Lebanese Maronite Priest: Turkey is our number one enemy and would skin us alive if it could

Originally published on 12 January by the Middle East Media Research Institute

Lebanese Maronite priest Monsignor Camille Moubarak called for a Lebanese boycott of Turkey, which he described as “our number one enemy.” Moubarak was interviewed by Sawt Beirut International (Lebanon) Radio on January 3, 2021. He said that he would choose Iran and Saudi Arabia over Turkey, which “ruled us for 400 years, and if it were given the chance to continue to skin us alive to this day, it wouldn’t say no.” He called for a boycott of Turkish products and said that Lebanese people should not travel to Turkey. Monsignor Moubarak added that Christians in Lebanon must arm themselves again because “when someone attacks you with a gun, you must respond with a gun.”

In a November 22, 2020 interview on OTV (Lebanon) Monsignor Camille Moubarak said that a federal system should be established in Lebanon. He said that this system should be split into twelve federations – six for the Muslims and six for the Christians – and that the federal capital should be in Beirut.  Mubarak said that people would be able to choose which district they would want to live in and would simply have to respect the laws of that district. In addition, he said that such a federal regime would be different from a confederacy in that it would not establish borders between the districts, a step which he said would encourage ambitions of independence.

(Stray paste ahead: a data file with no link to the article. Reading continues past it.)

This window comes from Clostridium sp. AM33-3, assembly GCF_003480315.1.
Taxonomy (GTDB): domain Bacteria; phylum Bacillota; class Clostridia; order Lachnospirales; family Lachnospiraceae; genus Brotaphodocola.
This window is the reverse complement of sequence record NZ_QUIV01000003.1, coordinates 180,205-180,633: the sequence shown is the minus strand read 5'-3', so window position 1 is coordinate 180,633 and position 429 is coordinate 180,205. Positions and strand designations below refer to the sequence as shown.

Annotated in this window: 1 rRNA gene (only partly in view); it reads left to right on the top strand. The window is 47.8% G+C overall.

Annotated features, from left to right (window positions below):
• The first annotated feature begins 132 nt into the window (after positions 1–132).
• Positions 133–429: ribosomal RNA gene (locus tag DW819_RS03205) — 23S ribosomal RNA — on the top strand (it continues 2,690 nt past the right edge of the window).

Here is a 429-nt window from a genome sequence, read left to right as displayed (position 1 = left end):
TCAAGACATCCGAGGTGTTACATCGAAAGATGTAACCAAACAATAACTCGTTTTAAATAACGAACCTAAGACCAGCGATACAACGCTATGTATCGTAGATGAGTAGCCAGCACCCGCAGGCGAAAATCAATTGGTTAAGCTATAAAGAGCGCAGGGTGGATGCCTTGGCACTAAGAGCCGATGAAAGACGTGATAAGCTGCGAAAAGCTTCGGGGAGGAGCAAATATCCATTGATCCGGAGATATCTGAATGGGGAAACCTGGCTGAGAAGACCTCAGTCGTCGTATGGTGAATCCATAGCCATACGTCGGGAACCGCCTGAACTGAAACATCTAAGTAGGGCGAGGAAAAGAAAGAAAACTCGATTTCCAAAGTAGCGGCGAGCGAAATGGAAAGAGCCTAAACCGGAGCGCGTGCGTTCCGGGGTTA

Monsignor Camille Moubarak said “Lebanese society does not have the shared notions necessary for a state. Every group needs to have its own notions, and these should be respected. If you agree that Lebanese society has many cultures, and many different ways of understanding the country, and that it has fundamental anthropological differences between its constituent groups, you need to rethink the governance system we have had since 1943. This system, which they called ‘consensus democracy,’ the sectarian system, the quota system, or whatever – we need to look into it again. I call for the re-examination of this regime on the basis of new concepts that would respect pluralism and unique characteristics.’’